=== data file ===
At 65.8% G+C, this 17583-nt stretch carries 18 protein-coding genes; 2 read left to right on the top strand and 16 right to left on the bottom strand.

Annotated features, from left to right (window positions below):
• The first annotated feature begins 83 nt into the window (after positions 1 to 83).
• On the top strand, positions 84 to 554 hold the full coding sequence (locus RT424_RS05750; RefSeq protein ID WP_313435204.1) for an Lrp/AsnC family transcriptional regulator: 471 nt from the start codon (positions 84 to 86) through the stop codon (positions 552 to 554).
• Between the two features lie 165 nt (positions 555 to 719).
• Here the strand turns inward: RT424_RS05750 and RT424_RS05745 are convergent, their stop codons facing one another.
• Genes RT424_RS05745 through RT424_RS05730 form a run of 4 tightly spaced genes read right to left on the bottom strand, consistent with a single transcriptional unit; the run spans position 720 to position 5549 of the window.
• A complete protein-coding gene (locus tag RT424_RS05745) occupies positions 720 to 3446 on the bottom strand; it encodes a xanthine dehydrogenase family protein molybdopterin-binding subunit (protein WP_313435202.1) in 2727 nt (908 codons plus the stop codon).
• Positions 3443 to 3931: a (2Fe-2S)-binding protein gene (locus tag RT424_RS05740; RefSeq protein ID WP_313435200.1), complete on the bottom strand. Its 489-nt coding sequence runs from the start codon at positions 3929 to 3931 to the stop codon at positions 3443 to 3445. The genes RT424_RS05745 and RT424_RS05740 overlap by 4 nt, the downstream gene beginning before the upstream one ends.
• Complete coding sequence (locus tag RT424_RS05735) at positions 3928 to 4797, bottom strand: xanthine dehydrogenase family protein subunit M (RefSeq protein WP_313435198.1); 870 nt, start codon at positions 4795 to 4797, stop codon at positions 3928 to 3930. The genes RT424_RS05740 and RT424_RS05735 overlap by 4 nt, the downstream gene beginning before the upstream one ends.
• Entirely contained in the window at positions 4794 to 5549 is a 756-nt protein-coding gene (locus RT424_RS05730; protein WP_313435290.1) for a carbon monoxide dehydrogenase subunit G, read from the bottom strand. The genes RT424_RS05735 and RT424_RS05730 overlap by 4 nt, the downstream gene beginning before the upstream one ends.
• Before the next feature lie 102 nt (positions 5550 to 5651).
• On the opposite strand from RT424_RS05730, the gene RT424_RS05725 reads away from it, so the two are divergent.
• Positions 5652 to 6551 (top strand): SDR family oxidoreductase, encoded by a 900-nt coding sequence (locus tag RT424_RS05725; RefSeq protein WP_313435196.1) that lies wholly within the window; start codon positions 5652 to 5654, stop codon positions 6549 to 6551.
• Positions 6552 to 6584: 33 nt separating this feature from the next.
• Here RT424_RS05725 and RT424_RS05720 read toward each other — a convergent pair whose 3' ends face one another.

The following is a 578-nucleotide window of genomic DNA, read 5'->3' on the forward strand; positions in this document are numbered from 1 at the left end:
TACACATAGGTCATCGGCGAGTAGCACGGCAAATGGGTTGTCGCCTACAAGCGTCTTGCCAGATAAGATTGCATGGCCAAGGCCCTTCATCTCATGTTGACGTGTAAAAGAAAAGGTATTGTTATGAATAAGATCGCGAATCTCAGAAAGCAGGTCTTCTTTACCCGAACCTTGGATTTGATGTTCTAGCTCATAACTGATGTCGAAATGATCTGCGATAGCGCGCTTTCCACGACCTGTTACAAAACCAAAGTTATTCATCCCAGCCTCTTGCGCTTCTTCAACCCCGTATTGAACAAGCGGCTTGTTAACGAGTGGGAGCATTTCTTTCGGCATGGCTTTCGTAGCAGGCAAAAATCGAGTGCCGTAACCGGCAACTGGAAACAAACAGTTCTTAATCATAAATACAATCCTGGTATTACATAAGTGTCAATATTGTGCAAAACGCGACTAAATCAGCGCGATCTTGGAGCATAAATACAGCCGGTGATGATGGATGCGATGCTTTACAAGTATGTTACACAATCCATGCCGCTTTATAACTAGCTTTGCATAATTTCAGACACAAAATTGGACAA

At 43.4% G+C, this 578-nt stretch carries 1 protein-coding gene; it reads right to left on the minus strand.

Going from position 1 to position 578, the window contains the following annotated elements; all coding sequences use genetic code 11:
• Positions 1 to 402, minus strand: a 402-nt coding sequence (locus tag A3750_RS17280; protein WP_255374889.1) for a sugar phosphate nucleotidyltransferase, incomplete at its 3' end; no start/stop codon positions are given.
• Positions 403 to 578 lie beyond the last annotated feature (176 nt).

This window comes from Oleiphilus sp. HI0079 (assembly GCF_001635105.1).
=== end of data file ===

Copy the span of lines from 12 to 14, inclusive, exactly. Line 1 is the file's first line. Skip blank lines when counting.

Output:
• Before the next feature lie 102 nt (positions 5550 to 5651).
• On the opposite strand from RT424_RS05730, the gene RT424_RS05725 reads away from it, so the two are divergent.
• Positions 5652 to 6551 (top strand): SDR family oxidoreductase, encoded by a 900-nt coding sequence (locus tag RT424_RS05725; RefSeq protein WP_313435196.1) that lies wholly within the window; start codon positions 5652 to 5654, stop codon positions 6549 to 6551.